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LeoandCharlie

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LeoandCharlie last won the day on December 8 2019

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  1. If the above is true, I'm really on the side of @Hegdis on this and suggest not closing any doors.
  2. I'm not entirely sure what you mean by how to do this efficiently, as you just make the payment from your line of credit account. I would however suggest waiting until a few days before interest would otherwise start accruing on your government student loan before paying it down. i.e., if you're still in school for the winter 2021 term, don't pay down the student loan with LOC as the student loan will be interest free while in school whereas the LOC will start accruing interest once funds are drawn upon from it.
  3. Just to add to this. I will also note that title insurance companies also clearly get involved in litigating contract interpretations. There’s numerous cases which can be found where definitions of insurance policies are contested. I suspect counsel works on these matters as well, in addition to updating insurance policy language when needed. But the counsel I worked with to my knowledge wasn’t involved in this. I suspect this role would be for more senior counsel.
  4. From having worked on several files related to title insurance claims, I got to know the counsel at Stewart fairly well. From what I gather, they would wait around for files that either clearly met the threshold for coverage or were of debatable nature. They’ed review the law for the debatable ones and then form an opinion. If the claim was covered they’re often try and negotiate for the most cost effective strategy. I had one claim which required litigation and Stewart retained our firm to perform the litigation. (Billings would be covered by Stewart). From this I take it the counsel’s main function was to assess claims that were of debatable nature (I.e claims which may or may not be excluded or captured by definitions of words). Often this counsel I worked with would require approval to proceed from higher ups.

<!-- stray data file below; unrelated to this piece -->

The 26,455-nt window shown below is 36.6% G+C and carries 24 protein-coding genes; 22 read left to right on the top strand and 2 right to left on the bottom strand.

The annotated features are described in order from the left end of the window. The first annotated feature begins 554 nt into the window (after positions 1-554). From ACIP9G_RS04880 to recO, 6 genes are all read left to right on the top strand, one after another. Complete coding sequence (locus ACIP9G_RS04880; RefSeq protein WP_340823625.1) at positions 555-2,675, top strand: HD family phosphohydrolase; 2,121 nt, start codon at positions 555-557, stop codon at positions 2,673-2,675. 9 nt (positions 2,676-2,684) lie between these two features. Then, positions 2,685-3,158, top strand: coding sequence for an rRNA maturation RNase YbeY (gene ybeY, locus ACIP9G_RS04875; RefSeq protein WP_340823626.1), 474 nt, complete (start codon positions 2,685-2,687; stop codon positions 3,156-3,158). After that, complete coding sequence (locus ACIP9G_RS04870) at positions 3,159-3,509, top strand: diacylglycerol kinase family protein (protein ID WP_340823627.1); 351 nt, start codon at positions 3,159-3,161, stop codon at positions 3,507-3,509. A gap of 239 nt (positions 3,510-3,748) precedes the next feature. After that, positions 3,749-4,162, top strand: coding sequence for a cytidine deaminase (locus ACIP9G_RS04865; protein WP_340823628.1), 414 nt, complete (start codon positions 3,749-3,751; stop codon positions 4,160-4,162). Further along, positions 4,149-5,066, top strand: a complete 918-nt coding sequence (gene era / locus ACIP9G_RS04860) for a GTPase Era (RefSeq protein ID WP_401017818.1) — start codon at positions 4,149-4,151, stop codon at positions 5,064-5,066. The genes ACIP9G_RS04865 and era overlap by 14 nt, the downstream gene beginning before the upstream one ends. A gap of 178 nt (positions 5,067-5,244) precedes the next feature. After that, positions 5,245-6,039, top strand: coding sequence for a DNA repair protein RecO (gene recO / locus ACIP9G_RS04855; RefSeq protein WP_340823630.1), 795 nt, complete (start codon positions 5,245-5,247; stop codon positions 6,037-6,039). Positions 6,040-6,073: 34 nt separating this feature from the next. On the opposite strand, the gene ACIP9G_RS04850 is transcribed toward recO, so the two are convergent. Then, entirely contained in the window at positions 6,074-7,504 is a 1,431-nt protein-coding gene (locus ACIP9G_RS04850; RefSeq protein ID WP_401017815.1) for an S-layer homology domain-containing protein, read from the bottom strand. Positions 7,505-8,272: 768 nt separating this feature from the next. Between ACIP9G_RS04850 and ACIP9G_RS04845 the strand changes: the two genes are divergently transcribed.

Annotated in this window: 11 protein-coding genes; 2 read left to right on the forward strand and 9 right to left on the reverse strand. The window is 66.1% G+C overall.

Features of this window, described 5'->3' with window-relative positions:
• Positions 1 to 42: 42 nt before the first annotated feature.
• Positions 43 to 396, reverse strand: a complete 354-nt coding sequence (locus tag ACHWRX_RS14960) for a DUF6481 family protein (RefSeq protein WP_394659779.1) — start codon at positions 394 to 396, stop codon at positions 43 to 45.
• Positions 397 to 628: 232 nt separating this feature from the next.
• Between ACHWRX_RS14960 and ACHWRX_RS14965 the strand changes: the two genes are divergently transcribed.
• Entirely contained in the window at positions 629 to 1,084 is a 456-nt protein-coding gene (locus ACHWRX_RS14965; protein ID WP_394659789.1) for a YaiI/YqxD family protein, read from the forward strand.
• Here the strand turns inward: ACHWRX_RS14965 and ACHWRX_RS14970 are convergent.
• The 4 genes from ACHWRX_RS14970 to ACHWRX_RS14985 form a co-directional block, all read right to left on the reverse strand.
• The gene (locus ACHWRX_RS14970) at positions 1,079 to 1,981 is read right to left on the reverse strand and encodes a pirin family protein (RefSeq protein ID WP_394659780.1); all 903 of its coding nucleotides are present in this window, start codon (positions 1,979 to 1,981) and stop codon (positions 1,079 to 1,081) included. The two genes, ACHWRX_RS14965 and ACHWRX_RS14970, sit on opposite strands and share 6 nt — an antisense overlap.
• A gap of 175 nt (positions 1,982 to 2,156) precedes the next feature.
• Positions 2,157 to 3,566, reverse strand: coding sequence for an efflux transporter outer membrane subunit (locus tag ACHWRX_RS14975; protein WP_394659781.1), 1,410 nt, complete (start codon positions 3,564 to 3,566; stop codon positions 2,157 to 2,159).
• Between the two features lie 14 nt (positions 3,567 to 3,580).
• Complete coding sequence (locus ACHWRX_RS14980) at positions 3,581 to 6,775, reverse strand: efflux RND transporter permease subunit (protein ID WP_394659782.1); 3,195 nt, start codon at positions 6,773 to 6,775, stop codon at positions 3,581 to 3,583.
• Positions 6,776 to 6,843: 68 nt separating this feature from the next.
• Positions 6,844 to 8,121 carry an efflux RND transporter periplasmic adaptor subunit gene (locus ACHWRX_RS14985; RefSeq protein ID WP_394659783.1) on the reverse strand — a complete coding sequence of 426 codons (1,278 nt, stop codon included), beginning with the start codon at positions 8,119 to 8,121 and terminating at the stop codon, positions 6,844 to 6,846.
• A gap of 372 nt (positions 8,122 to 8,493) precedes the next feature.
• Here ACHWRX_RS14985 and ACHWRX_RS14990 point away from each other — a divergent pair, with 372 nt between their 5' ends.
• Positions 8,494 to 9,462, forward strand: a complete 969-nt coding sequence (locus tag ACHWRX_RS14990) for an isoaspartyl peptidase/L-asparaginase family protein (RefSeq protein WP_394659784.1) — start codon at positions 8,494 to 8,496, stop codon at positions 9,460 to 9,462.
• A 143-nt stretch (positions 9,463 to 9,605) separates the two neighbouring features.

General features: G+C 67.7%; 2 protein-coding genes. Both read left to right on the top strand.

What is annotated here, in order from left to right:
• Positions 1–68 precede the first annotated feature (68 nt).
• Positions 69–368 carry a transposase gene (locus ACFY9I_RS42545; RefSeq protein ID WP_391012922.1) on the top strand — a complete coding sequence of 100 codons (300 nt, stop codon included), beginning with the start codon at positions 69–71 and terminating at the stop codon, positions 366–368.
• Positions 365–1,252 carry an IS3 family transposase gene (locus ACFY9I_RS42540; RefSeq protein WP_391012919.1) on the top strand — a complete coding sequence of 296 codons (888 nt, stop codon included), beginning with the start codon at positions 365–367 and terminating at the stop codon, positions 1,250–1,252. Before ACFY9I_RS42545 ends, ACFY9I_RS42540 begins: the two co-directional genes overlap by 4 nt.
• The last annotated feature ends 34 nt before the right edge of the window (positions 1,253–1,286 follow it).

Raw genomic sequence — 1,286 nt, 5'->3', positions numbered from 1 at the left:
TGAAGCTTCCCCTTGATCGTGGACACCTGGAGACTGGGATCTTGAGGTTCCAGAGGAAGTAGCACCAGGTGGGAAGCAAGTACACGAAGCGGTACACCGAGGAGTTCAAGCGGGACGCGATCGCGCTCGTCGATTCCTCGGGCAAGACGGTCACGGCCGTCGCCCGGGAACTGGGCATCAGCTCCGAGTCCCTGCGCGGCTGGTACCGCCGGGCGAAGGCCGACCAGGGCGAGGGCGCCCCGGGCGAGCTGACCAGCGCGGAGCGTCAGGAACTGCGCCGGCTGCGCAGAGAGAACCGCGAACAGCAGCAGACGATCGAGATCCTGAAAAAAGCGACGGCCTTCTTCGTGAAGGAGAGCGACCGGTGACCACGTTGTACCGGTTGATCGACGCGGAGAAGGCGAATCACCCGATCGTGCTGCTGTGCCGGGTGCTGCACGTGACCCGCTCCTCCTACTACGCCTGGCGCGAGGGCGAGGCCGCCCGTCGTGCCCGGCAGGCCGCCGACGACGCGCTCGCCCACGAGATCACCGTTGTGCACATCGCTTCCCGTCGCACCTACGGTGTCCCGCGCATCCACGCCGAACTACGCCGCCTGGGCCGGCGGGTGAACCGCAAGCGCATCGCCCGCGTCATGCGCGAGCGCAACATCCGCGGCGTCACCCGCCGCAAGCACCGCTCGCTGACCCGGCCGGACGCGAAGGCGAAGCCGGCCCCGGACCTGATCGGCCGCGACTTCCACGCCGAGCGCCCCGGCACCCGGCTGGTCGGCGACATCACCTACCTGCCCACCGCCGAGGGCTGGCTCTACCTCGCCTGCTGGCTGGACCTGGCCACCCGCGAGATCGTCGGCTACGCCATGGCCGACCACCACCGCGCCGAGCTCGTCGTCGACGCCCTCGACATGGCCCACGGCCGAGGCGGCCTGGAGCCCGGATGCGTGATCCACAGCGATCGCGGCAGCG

5. I am a 3L and Queen's has still not let me know. On a serious note though, rejections come out around beginning of May through June. It varies depending on how quickly the classes fill up based on decisions of students.
  6. You do a transcript request through OLSAS when fall grades are final. Do not send one to OLSAS. Complete the request for transcript through OLSAS and they will request it from your school then forward it to others. Wait until your fall grades are official and final (I.e not just send to you by a professor). Once they are official complete the request.